HONG KONG: Asian markets mostly rose on Wednesday as investors shrugged off Greece’s default, with Tokyo lifted by an upbeat survey on business confidence, but Shanghai’s volatile run continued, plunging more than 5 percent.
The euro edged down against the dollar after Athens failed to service its debt to the International Monetary Fund, and analysts warned of continued uncertainty, even after Greeks vote in a weekend referendum, which is effectively a poll on eurozone membership.
Tokyo rose 0.46 percent, or 93.59 points, to end at 20,329.32, Sydney climbed 1.04 percent, or 56.70 points, to 5,515.70 and Seoul added 1.14 percent, or 23.69 points, to end at 2,097.89.
Shanghai collapsed in the last hour to end 5.23 percent, or 223.52 points, lower at 4,053.70. The benchmark index gave up all Tuesday’s gains, resuming a downward spiral that has seen it drop more than 20 percent in just over two weeks.
Hong Kong and Bangkok were closed for public holidays.
As expected, Greece defaulted on its 1.5-billion-euro ($1.7-billion) IMF loan Tuesday after Prime Minister Alexis Tsipras shocked creditors and broke off bailout reform talks at the weekend, calling a July 5 plebiscite on creditors’ proposals.
The deadline to pay came and went after European leaders rejected a last-minute compromise from Tsipras, meaning five months of fraught talks had failed and making Greece the only developed country ever to default with the IMF.
The Fund froze its loan program to the government, while European Commission-European Central Bank liquidity assistance also expired on Tuesday.
Failure to make the payment “is not really the issue now, the bigger question is what response the ECB takes to the missed payment with respect to the provision of Emergency Liquidity Assistance,” Philip Borkin, a senior economist in Auckland at ANZ Bank New Zealand Ltd., wrote in a client note Wednesday.
“Even following this Sunday’s referendum, there may still be more questions than answers, and so this heightened level of uncertainty could be part of the market backdrop for a while yet,” he said.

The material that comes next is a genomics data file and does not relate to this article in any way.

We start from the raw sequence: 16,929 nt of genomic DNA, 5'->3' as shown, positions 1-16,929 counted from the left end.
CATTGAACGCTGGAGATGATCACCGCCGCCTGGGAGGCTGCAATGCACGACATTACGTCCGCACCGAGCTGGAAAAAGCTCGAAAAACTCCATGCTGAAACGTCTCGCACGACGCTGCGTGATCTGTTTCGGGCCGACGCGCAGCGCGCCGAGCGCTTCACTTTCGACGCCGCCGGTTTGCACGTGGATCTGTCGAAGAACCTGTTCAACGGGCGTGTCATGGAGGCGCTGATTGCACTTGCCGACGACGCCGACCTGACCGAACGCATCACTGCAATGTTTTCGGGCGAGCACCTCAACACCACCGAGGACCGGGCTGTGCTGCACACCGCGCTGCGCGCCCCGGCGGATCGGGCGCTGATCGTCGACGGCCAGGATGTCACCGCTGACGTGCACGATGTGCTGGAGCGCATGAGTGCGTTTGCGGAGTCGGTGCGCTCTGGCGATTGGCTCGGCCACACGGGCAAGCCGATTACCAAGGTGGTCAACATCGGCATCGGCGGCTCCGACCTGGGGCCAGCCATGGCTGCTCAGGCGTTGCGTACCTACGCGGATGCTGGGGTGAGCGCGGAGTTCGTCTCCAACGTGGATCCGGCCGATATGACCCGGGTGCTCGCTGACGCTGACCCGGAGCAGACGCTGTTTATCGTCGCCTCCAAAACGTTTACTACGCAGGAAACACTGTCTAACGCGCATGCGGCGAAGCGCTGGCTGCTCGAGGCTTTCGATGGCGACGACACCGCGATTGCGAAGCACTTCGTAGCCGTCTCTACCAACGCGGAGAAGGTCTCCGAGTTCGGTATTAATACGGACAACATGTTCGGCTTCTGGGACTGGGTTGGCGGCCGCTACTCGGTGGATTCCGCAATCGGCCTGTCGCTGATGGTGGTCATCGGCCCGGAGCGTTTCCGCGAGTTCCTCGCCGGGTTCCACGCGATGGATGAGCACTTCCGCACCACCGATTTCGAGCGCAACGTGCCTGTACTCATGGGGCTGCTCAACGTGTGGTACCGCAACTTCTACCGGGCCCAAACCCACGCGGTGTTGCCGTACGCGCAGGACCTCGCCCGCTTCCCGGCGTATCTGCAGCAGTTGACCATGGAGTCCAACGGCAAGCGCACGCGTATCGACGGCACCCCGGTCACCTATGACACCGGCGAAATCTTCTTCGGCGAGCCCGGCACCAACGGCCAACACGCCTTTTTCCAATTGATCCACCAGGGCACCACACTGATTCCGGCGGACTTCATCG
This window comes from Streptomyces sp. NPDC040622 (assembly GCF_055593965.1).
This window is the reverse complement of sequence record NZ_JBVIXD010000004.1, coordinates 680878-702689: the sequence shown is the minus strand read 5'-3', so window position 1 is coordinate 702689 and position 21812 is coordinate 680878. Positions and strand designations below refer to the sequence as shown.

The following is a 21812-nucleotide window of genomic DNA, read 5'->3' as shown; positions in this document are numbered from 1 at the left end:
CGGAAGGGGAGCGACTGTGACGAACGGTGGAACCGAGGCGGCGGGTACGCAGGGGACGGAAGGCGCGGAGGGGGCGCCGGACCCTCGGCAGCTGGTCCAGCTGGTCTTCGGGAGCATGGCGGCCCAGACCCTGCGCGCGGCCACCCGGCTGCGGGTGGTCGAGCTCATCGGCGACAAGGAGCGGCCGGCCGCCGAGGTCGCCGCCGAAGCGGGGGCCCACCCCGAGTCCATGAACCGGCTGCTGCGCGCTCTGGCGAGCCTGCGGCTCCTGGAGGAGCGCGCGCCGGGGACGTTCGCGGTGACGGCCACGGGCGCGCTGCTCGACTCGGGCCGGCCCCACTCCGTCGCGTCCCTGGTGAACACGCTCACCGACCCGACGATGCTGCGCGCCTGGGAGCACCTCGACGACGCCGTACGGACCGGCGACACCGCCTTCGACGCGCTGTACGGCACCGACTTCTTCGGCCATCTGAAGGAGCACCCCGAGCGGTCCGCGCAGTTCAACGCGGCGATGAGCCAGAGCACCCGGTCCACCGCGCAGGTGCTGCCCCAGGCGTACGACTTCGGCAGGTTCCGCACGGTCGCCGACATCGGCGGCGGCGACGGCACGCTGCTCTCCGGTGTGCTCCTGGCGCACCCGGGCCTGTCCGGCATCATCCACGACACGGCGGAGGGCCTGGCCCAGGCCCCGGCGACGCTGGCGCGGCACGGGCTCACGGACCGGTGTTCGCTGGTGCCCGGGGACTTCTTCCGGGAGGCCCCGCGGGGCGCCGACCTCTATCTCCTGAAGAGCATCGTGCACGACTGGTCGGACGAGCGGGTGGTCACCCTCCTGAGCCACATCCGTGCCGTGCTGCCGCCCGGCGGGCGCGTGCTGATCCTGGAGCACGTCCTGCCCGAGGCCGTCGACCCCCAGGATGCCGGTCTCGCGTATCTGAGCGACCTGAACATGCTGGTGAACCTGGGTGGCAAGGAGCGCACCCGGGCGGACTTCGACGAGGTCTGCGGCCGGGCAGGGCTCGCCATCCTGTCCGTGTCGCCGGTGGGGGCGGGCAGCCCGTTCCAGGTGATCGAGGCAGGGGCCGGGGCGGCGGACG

On currency markets the euro was mixed but managed to keep from plunging.
It bought $1.1109 and 136.26 yen Wednesday in Tokyo, against $1.1139 and 136.38 yen in New York.
“Any possibility that eurozone membership becomes fluid is a negative for the euro, but the market is not yet so concerned with it until other larger countries look like they will be on the same path,” said Ilya Feygin, a New York-based managing director and senior strategist at WallachBeth Capital LLC.
The dollar was at 122.69 yen compared with 122.44 yen.
Japan’s Nikkei index ticked higher after the central bank’s closely watched Tankan survey of business confidence improved in the April-June quarter from the previous two quarters, beating expectations.
Economists said the gain came on the back of a lower yen and a rise in domestic demand.
In China, Shanghai and the smaller Shenzhen markets continued to be pummeled by investors selling up after enjoying a year-long rally that saw them add more than 150 percent.
Shenzhen plummeted 4.79 percent Wednesday.
The indexes have now entered a bear market as dealers cash in their profits and call in margin trades—when they borrow cash to invest.
“After the stock crash in the previous days, the market sentiment is still fragile and has not recovered yet,” Northeast Securities analyst Shen Zhengyang told Agence France-Presse.
“The good news from the government since last weekend was not enough to push the market up. Investors are still waiting for stronger policy support.”